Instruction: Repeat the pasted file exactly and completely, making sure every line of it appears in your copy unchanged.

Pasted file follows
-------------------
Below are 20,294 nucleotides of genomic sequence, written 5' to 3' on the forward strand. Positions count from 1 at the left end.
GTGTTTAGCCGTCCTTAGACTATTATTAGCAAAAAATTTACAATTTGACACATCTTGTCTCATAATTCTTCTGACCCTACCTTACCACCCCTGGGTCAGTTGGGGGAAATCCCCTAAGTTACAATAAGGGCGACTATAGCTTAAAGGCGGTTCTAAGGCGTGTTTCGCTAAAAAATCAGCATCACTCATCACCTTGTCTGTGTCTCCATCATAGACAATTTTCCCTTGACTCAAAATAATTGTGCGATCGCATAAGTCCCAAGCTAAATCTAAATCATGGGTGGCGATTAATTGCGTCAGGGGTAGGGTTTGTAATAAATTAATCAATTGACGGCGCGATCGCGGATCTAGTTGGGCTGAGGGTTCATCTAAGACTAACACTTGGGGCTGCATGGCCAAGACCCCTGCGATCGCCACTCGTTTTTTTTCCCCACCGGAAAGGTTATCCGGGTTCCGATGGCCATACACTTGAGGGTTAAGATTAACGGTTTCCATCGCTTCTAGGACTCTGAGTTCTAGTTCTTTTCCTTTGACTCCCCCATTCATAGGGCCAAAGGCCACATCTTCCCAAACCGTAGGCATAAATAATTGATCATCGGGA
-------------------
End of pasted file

Below are 20,294 nucleotides of genomic sequence, written 5' to 3' on the forward strand. Positions count from 1 at the left end.
GTGTTTAGCCGTCCTTAGACTATTATTAGCAAAAAATTTACAATTTGACACATCTTGTCTCATAATTCTTCTGACCCTACCTTACCACCCCTGGGTCAGTTGGGGGAAATCCCCTAAGTTACAATAAGGGCGACTATAGCTTAAAGGCGGTTCTAAGGCGTGTTTCGCTAAAAAATCAGCATCACTCATCACCTTGTCTGTGTCTCCATCATAGACAATTTTCCCTTGACTCAAAATAATTGTGCGATCGCATAAGTCCCAAGCTAAATCTAAATCATGGGTGGCGATTAATTGCGTCAGGGGTAGGGTTTGTAATAAATTAATCAATTGACGGCGCGATCGCGGATCTAGTTGGGCTGAGGGTTCATCTAAGACTAACACTTGGGGCTGCATGGCCAAGACCCCTGCGATCGCCACTCGTTTTTTTTCCCCACCGGAAAGGTTATCCGGGTTCCGATGGCCATACACTTGAGGGTTAAGATTAACGGTTTCCATCGCTTCTAGGACTCTGAGTTCTAGTTCTTTTCCTTTGACTCCCCCATTCATAGGGCCAAAGGCCACATCTTCCCAAACCGTAGGCATAAATAATTGATCATCGGGA